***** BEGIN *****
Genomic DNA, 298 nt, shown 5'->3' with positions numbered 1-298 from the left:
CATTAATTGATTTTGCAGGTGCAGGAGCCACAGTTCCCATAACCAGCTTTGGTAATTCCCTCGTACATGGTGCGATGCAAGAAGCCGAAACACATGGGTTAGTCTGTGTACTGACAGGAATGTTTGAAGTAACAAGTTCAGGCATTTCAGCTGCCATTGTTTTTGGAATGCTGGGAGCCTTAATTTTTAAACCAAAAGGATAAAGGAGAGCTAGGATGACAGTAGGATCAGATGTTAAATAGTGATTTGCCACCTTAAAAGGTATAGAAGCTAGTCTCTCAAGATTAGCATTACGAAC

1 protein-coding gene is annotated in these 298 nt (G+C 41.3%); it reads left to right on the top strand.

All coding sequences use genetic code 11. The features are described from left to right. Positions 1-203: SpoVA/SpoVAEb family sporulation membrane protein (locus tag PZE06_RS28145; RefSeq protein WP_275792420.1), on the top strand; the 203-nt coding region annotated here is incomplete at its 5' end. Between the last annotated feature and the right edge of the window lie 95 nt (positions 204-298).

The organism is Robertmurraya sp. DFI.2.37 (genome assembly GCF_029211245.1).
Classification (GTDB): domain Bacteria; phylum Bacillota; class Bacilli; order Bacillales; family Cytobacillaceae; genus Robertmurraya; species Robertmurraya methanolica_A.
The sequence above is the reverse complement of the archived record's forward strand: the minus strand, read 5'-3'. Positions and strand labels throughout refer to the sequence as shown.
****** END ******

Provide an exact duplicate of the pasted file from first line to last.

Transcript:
Genomic DNA, 298 nt, shown 5'->3' with positions numbered 1-298 from the left:
CATTAATTGATTTTGCAGGTGCAGGAGCCACAGTTCCCATAACCAGCTTTGGTAATTCCCTCGTACATGGTGCGATGCAAGAAGCCGAAACACATGGGTTAGTCTGTGTACTGACAGGAATGTTTGAAGTAACAAGTTCAGGCATTTCAGCTGCCATTGTTTTTGGAATGCTGGGAGCCTTAATTTTTAAACCAAAAGGATAAAGGAGAGCTAGGATGACAGTAGGATCAGATGTTAAATAGTGATTTGCCACCTTAAAAGGTATAGAAGCTAGTCTCTCAAGATTAGCATTACGAAC

1 protein-coding gene is annotated in these 298 nt (G+C 41.3%); it reads left to right on the top strand.

All coding sequences use genetic code 11. The features are described from left to right. Positions 1-203: SpoVA/SpoVAEb family sporulation membrane protein (locus tag PZE06_RS28145; RefSeq protein WP_275792420.1), on the top strand; the 203-nt coding region annotated here is incomplete at its 5' end. Between the last annotated feature and the right edge of the window lie 95 nt (positions 204-298).

The organism is Robertmurraya sp. DFI.2.37 (genome assembly GCF_029211245.1).
Classification (GTDB): domain Bacteria; phylum Bacillota; class Bacilli; order Bacillales; family Cytobacillaceae; genus Robertmurraya; species Robertmurraya methanolica_A.
The sequence above is the reverse complement of the archived record's forward strand: the minus strand, read 5'-3'. Positions and strand labels throughout refer to the sequence as shown.